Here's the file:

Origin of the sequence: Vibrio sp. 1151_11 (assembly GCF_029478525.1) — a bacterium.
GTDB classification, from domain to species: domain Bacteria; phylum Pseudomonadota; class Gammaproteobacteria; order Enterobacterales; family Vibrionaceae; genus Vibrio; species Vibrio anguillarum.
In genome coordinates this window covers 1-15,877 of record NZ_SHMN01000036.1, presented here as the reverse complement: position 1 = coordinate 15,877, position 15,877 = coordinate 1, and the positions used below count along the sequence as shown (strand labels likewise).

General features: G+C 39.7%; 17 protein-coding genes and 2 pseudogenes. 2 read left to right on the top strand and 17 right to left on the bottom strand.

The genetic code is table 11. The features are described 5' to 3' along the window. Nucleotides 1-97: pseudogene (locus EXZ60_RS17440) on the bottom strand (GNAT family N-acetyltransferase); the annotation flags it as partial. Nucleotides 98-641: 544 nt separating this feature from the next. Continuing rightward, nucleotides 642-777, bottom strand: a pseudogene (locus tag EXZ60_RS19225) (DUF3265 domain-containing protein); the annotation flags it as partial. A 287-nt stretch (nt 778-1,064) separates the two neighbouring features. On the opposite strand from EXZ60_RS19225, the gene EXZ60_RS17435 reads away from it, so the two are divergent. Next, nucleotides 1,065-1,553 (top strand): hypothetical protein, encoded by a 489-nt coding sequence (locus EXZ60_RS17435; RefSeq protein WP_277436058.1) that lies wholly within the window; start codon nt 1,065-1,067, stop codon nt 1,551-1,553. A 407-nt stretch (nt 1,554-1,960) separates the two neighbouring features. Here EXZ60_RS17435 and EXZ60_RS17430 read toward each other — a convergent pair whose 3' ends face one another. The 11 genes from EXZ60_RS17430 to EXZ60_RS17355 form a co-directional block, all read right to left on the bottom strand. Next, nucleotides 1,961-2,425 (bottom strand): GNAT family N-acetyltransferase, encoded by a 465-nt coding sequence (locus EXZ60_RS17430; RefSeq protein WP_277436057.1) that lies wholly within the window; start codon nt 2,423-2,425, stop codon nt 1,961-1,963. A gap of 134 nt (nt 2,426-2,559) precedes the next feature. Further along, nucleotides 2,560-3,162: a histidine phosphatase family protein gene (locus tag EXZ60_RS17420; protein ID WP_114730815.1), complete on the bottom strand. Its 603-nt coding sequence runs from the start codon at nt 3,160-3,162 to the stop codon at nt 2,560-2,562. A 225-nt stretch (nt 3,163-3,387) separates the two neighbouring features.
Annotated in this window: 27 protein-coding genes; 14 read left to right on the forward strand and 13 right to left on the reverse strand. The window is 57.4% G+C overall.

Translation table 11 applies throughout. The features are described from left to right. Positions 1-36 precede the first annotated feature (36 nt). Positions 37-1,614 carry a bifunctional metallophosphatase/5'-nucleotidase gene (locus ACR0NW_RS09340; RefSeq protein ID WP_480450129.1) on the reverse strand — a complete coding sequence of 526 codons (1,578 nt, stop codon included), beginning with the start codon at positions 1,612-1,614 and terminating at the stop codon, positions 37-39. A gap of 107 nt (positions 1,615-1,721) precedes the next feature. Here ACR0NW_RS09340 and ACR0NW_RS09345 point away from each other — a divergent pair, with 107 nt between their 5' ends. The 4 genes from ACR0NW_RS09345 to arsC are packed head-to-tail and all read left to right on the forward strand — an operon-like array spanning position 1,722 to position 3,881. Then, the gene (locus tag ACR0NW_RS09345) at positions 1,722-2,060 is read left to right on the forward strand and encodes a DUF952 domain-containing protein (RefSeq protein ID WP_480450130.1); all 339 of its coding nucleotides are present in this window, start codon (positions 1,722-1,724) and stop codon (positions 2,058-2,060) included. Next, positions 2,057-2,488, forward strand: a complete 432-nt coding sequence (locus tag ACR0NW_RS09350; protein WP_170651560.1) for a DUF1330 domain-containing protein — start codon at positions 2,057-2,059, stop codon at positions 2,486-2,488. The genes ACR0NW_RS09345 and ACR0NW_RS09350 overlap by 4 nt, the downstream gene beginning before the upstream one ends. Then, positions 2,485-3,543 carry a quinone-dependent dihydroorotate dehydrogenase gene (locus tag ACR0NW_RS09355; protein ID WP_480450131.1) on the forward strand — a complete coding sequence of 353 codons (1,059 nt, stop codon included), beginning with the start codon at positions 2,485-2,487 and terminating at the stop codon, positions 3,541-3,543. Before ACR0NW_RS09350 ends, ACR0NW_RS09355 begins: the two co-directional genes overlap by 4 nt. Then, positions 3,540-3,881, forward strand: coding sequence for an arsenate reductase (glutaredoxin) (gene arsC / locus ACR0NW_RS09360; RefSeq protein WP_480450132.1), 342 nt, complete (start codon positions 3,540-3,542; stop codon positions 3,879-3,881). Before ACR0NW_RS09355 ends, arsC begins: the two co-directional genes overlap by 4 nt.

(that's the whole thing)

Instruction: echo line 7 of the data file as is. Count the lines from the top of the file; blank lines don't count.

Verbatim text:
Translation table 11 applies throughout. The features are described from left to right. Positions 1-36 precede the first annotated feature (36 nt). Positions 37-1,614 carry a bifunctional metallophosphatase/5'-nucleotidase gene (locus ACR0NW_RS09340; RefSeq protein ID WP_480450129.1) on the reverse strand — a complete coding sequence of 526 codons (1,578 nt, stop codon included), beginning with the start codon at positions 1,612-1,614 and terminating at the stop codon, positions 37-39. A gap of 107 nt (positions 1,615-1,721) precedes the next feature. Here ACR0NW_RS09340 and ACR0NW_RS09345 point away from each other — a divergent pair, with 107 nt between their 5' ends. The 4 genes from ACR0NW_RS09345 to arsC are packed head-to-tail and all read left to right on the forward strand — an operon-like array spanning position 1,722 to position 3,881. Then, the gene (locus tag ACR0NW_RS09345) at positions 1,722-2,060 is read left to right on the forward strand and encodes a DUF952 domain-containing protein (RefSeq protein ID WP_480450130.1); all 339 of its coding nucleotides are present in this window, start codon (positions 1,722-1,724) and stop codon (positions 2,058-2,060) included. Next, positions 2,057-2,488, forward strand: a complete 432-nt coding sequence (locus tag ACR0NW_RS09350; protein WP_170651560.1) for a DUF1330 domain-containing protein — start codon at positions 2,057-2,059, stop codon at positions 2,486-2,488. The genes ACR0NW_RS09345 and ACR0NW_RS09350 overlap by 4 nt, the downstream gene beginning before the upstream one ends. Then, positions 2,485-3,543 carry a quinone-dependent dihydroorotate dehydrogenase gene (locus tag ACR0NW_RS09355; protein ID WP_480450131.1) on the forward strand — a complete coding sequence of 353 codons (1,059 nt, stop codon included), beginning with the start codon at positions 2,485-2,487 and terminating at the stop codon, positions 3,541-3,543. Before ACR0NW_RS09350 ends, ACR0NW_RS09355 begins: the two co-directional genes overlap by 4 nt. Then, positions 3,540-3,881, forward strand: coding sequence for an arsenate reductase (glutaredoxin) (gene arsC / locus ACR0NW_RS09360; RefSeq protein WP_480450132.1), 342 nt, complete (start codon positions 3,540-3,542; stop codon positions 3,879-3,881). Before ACR0NW_RS09355 ends, arsC begins: the two co-directional genes overlap by 4 nt.